Monthly Archive for July, 2009

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How Curly Frys are Made

AndiE and I were walking around Manhattan and we stumbled upon a street fair for Bastille Day.  Bastille Day is a French national holiday honoring the Storming of the Bastille.

We had some wonderful crepes and acted like tourists.  I couldn’t take my eyes off of this french fry machine they had. So flippin’ cool. You can even hear me say it’s so flippin cool.

Don’t Fall Asleep First

Andrey annoying me at the ASEE 2007.

Bricks of Mass Destruction

Click Click

click click boom

When our Lego bricks disobey their creators…

This was a little Lego Turret I built using 80% ABS Lego Bricks. The other 15% is an automated BB gun. I control it using the standard Lego Motor box and the BB Gun is powered using a Cell Phone Charger as a power supply 5V at 1A. The base is wide so the recoil of the gun doesn’t tip the gun over. Plus it gave me the chance to use the oversized wheel from my dissassembled Lego Starwars Hail Fire Droid and use it for lazy Susan.

Some of you can add better than I and realize I’m missing 5%. That 5% is a resin I used to attach some Lego Beams to the Gun. By doing that I Lego-ized the gun in case I ever need to rebuild it.

The toy is a manual control turret so it doesn’t need limit switches.

Lee Valley Light/Flashlight Holder


When I was a young whipper snapper, my first lesson in automotive repair was enlightening and required extreme dedication.  My father passed it down to me, as I’m sure countless fathers have around the world.  It’s like it was just yesterday, when my dad started off with those classic few words, “Son, hold the light.”

I don’t know about you, but I would have killed for one of these tools. I feel like I could build one just as easily, but for $9 bucks this tool isn’t too expensive.  Opinions?

Toiletology 101

I was thinking of little innovations to make in my usual thinking spot.  Then it hit me, I should be building an automatic toilet flusher. I needed a little intro as to what all the little moving parts in a toilet were called and I decided to take Toiletology 101. Its kind of amazing how we take bathrooms for granted.

I thought this video was a bit impressive.  I’m glad all that junk mail I recycle is going in its proper place.

3D Printer Review

So I’ve been thinking about making a 3D prototyping machine for a while now. I’m lazy and making the parts by hand is a chore. 3D printers and cutters open the ability to draw a model on my PC and create it without actually measuring and cutting all the parts.

So far I’ve seen a couple types

CNC Mills/Lathes (computer numeric control)

Deposition 3D Printers (Melted Wax or Plastic)

SLA (Stereo Lithography Apparatus)

Liquid Powder Printers (liquid hardener added to a powder bed)

Paper 3D Printer(sheets of cut A4 paper with glue)

http://www.mcortechnologies.com/

1. CNC routers are great tools, they are subtractive and are used to manufacture parts out of wood, plastics, and even metals by cutting chunks from a solid block of material. Most CNCs have a cutting tool mounting on a XY linear slide which allows a cutting tool head to travel across the entire region. The tool head is mounted on a Z axis which lowers the head to cut or lifts it up to jog to the next area.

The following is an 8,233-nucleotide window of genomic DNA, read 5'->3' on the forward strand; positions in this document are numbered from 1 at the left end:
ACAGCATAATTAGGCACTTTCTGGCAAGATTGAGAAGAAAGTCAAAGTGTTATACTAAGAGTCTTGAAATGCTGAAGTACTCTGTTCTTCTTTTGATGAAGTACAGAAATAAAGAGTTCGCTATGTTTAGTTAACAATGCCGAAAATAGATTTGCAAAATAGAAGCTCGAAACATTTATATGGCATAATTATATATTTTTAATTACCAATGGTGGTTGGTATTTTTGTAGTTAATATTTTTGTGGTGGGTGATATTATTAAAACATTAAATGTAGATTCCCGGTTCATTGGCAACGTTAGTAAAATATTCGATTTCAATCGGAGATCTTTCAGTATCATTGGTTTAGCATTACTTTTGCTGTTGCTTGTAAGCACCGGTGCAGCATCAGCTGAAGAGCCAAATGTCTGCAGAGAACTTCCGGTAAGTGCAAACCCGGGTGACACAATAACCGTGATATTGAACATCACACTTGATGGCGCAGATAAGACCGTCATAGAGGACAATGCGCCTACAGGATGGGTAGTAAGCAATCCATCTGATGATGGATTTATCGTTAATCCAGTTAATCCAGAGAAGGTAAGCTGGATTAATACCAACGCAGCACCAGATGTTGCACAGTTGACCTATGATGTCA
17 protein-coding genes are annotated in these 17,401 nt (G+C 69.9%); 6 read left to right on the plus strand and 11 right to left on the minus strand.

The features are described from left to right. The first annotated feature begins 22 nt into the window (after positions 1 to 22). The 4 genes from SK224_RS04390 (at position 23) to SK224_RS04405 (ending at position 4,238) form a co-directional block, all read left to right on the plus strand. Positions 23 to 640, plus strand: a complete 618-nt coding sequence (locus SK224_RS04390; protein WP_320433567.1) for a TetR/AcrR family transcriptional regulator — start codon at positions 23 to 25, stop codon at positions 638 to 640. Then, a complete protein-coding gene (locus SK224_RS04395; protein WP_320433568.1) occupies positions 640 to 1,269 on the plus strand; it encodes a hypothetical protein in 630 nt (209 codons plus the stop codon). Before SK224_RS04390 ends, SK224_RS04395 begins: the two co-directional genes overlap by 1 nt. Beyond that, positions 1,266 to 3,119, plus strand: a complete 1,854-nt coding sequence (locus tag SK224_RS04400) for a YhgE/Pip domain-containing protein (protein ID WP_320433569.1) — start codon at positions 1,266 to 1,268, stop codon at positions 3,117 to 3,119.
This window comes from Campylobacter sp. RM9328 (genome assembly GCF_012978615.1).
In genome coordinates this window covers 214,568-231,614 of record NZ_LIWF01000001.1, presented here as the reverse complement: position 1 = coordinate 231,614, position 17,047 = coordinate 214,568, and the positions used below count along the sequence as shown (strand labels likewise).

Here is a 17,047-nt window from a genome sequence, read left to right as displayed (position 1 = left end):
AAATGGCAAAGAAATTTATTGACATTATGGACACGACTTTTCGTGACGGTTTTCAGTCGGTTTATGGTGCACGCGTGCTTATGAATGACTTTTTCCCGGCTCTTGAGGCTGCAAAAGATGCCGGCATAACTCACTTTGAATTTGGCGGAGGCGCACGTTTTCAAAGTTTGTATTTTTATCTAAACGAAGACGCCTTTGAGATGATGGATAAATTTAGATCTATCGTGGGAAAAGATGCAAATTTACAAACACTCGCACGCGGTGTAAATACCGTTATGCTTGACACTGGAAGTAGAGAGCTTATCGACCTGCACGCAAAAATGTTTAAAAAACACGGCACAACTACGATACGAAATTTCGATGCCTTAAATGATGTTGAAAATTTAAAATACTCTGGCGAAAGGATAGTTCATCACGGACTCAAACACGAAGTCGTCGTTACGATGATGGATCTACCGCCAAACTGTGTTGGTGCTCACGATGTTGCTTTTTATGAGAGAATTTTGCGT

One of the big drawbacks of a typical CNC is the inability to cut underneath the material. Since the tool only cuts from the top you would not be able to do things like cutting the bottom of an arch without flipping the material over.

CNCs can produce very strong models. The result will have the strength of whatever material you cut, so long as your tool head is powerful enough to cut through.

Some great CNC links include

www.cnczone.com

2. Deposition/3D Printers are additive. Instead of cutting away material they have a tool that deposits little droplets of wax or plastic. The plastic or wax is melted in the tool head and ejected out of a nozzle.

Most of the wax/plastic units I have seen offer no choice in colors. Wax tends to be weak and will break if dropped. The abs plastic depositing machines are usually strong. Comparable to Lego bricks. These typically can’t print archs either since the print head needs some support underneath in order to print successfully.  Some printers offer two heads, one that ejects the material and one that creates supports that are removed after the model is finished.

RepRap is an interesting deposition type printer that uses a thermoplastics to create models too. Its more of a hobbyist machine that has the ability to machine it’s own parts. Replication! Well at least the non metal parts, circuits and others are still bought.

Another open source machine that has achieved some popularity is Fab@Home

Most of these machines though only print in a few colors, pretty much the color of the material being feed through the thermal extruder.

There are also some versions of these machines that use chocolates, sugar glue and other fun materials but the general rule is they liquidfy and deposit it in layers which eventually harden